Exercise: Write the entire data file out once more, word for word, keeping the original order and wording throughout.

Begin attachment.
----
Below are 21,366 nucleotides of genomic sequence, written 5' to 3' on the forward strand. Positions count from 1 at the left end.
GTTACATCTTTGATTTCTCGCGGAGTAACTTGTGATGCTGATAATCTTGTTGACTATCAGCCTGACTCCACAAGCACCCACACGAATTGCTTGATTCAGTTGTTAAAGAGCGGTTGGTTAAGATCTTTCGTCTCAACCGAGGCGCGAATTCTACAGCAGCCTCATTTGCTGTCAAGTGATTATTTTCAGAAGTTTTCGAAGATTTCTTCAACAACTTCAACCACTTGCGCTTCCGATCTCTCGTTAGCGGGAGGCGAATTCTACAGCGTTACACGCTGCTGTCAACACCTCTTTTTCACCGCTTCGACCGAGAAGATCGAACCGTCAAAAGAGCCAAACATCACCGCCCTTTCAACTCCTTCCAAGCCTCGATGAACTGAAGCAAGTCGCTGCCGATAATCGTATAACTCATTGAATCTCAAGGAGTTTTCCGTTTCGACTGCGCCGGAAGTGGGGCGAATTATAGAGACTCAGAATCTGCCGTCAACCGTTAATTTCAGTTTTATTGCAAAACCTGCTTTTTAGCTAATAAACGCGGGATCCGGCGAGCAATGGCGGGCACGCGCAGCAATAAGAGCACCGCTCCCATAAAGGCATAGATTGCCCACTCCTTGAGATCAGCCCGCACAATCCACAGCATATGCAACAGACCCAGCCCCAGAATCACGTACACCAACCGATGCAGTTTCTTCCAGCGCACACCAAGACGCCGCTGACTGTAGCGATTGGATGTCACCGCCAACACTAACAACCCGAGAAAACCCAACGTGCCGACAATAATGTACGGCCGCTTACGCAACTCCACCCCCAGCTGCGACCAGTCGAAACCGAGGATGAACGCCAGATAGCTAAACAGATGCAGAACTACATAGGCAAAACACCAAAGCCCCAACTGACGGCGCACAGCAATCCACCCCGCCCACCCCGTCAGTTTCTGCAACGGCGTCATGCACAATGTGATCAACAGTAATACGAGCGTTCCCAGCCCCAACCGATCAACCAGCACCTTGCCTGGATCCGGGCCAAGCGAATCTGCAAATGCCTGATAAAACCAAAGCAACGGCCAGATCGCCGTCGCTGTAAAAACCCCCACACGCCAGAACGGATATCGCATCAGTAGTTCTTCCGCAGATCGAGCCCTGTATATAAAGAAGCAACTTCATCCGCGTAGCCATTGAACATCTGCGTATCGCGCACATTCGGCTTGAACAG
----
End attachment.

Below are 21,366 nucleotides of genomic sequence, written 5' to 3' on the forward strand. Positions count from 1 at the left end.
GTTACATCTTTGATTTCTCGCGGAGTAACTTGTGATGCTGATAATCTTGTTGACTATCAGCCTGACTCCACAAGCACCCACACGAATTGCTTGATTCAGTTGTTAAAGAGCGGTTGGTTAAGATCTTTCGTCTCAACCGAGGCGCGAATTCTACAGCAGCCTCATTTGCTGTCAAGTGATTATTTTCAGAAGTTTTCGAAGATTTCTTCAACAACTTCAACCACTTGCGCTTCCGATCTCTCGTTAGCGGGAGGCGAATTCTACAGCGTTACACGCTGCTGTCAACACCTCTTTTTCACCGCTTCGACCGAGAAGATCGAACCGTCAAAAGAGCCAAACATCACCGCCCTTTCAACTCCTTCCAAGCCTCGATGAACTGAAGCAAGTCGCTGCCGATAATCGTATAACTCATTGAATCTCAAGGAGTTTTCCGTTTCGACTGCGCCGGAAGTGGGGCGAATTATAGAGACTCAGAATCTGCCGTCAACCGTTAATTTCAGTTTTATTGCAAAACCTGCTTTTTAGCTAATAAACGCGGGATCCGGCGAGCAATGGCGGGCACGCGCAGCAATAAGAGCACCGCTCCCATAAAGGCATAGATTGCCCACTCCTTGAGATCAGCCCGCACAATCCACAGCATATGCAACAGACCCAGCCCCAGAATCACGTACACCAACCGATGCAGTTTCTTCCAGCGCACACCAAGACGCCGCTGACTGTAGCGATTGGATGTCACCGCCAACACTAACAACCCGAGAAAACCCAACGTGCCGACAATAATGTACGGCCGCTTACGCAACTCCACCCCCAGCTGCGACCAGTCGAAACCGAGGATGAACGCCAGATAGCTAAACAGATGCAGAACTACATAGGCAAAACACCAAAGCCCCAACTGACGGCGCACAGCAATCCACCCCGCCCACCCCGTCAGTTTCTGCAACGGCGTCATGCACAATGTGATCAACAGTAATACGAGCGTTCCCAGCCCCAACCGATCAACCAGCACCTTGCCTGGATCCGGGCCAAGCGAATCTGCAAATGCCTGATAAAACCAAAGCAACGGCCAGATCGCCGTCGCTGTAAAAACCCCCACACGCCAGAACGGATATCGCATCAGTAGTTCTTCCGCAGATCGAGCCCTGTATATAAAGAAGCAACTTCATCCGCGTAGCCATTGAACATCTGCGTATCGCGCACATTCGGCTTGAACAG